A crucial deadline has officially passed for sea freight operators whose goods are destined for Far Eastern countries such as Japan, as post-Brexit trade terms remain uncertain.

Freight travelling by sea takes 6 weeks to reach Japan’s shores, meaning that vessels leaving the UK from today will arrive after the Brexit deadline. With no official deal currently in place between the two regions for the period after Brexit, it means cargo departing Britain is doing so under uncertain terms. Goods may be subject to new trade conditions, including what tariffs will applied – or if they can even be unloaded at all.

The deadline has passed in the wake of a leaked document from the UK government’s Department of International Trade last week, which revealed that just 6 of the UK’s current trade deals are on-track to stay in place after March 30th: this, out of a total 40 trade deals the UK benefits from.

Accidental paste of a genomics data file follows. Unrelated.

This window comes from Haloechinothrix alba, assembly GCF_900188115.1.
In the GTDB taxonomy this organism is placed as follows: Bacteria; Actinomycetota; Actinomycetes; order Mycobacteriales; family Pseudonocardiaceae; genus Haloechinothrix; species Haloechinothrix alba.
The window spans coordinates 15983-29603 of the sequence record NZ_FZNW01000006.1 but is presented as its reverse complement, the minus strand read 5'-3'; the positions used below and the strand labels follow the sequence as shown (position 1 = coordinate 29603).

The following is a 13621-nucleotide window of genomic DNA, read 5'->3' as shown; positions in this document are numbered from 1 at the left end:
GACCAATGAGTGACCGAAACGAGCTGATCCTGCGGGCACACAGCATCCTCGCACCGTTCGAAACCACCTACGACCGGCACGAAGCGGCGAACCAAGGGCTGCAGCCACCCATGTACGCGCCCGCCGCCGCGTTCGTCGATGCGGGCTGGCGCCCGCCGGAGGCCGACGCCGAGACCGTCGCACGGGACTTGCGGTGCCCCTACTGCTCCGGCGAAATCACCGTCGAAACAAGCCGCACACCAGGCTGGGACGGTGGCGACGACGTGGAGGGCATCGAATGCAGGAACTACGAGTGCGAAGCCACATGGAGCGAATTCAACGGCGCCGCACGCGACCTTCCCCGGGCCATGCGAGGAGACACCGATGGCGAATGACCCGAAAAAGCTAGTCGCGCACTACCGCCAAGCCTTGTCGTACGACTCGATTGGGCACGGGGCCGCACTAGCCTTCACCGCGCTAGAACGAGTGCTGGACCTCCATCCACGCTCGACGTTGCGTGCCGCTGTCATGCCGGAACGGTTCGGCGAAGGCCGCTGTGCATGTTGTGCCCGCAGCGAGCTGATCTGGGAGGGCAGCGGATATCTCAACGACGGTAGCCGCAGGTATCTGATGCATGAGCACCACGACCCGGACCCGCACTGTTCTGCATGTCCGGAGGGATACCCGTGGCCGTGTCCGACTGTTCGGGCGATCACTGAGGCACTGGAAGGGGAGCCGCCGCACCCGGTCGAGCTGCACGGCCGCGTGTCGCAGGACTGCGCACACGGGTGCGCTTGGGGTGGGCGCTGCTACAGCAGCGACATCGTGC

The UK’s trade relations with Japan were cited in the document as “significantly off-track”.

Some exporters are concerned that in the absence of a trade deal we could see scenes such as those left in the wake of Hanjin Shipping’s collapse in 2016, which left ferries ‘stranded’ at sea. The South-Korean logistics firm was the world’s seventh-largest shipping line, holding a total market share of 2.9%, and declared bankruptcy in August 2016. At the time of Hanjin’s declaration, over $14 billion USD of freight was left at anchor or in territorial waters for over three months and remains the container shipping industry’s largest bankruptcy to date. The collapse also cost the Korean economy more than $2.6 billion.

The impact Hanjin’s collapse had on companies across the globe was astounding, and nobody was safe: from electronics giant, Samsung, who used the company for approximately 40% of their cargo shipments, to LG who utilised the Korean company for 20% of their shipping, to independent businesses in their hundreds whose operations and inventory levels were disrupted ahead of the crucial Thanksgiving and Christmas sales period.

Business Secretary, Greg Clark, suggested the mid-February deadline for British exporters, and has hinted at possible resignation if the government pursues a No-Deal Brexit.